Textiles, Fashion, Sports and Footwear Waste Management

Is using Recycled Plastics in Textiles Good?

Both newspapers published an article regarding towels made from recycled plastics. Their perspective was different and it brings up an interesting point.

Department Store John Lewis is launching a new line of towels made from recycled plastics. The Guardian and The Telegraph published an article about this. Retailer John Lewis will be the first one to sell towels made from recycled plastics.

The Guardian was praising the initiative while the The Telegraph went a bit further in its analysis.

The towels will be made of 35 % polyester from recycled bottles and recycled cotton. 11 one-litre bottles will be used for one bath towels. John Lewis will also launch duvets made from 100 % recycled polyester from plastic bottles. 120 plastic bottles will be used to create one double duvet.

Textiles made from recycled plastics is becoming a hype.

Retailer Lakeland is selling anti-slip indoor mats made from 100% recycled materials including plastic bottles.

Marks & Spencer  launched a pack-away mac, made with 50% recycled polyester sourced from plastic bottles. M&S has committed to at least 25% of its clothing and home products being made with reused or recycled materials by 2025.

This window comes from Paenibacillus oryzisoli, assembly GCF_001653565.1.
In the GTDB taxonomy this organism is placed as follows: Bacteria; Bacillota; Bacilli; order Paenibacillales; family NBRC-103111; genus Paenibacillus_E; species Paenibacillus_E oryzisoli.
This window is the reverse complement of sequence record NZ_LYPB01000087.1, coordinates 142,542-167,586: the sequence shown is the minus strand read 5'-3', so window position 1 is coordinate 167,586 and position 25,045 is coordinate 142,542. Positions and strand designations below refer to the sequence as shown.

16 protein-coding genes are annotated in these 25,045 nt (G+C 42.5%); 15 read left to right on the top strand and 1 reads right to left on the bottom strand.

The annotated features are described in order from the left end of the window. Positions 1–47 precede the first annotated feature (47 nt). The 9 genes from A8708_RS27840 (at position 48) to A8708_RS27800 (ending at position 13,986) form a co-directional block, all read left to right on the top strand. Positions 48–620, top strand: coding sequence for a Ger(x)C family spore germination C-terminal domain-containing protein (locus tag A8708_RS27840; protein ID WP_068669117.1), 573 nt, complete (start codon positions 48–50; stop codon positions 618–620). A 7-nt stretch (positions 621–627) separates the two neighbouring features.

I was enthusiast about the initiative …until I read the following line in The Telegraph’s article:

Every time you wash a synthetic garment, trillions of plastic microfibres wash into our water system.

Washing textiles made from recycled plastic bottles and / or regular synthetic textiles  (polyester) creates millions of plastic nanoparticles that are drained into the ocean and end up in the ecosystem and food chain.

It may well be that most ocean micro plastics comes from washing synthetic textiles rather than litter from plastic bottles and bags.

If this is the case, plastic bottles and bags are still a problem when it comes to marine litter but less when it comes to micro plastics.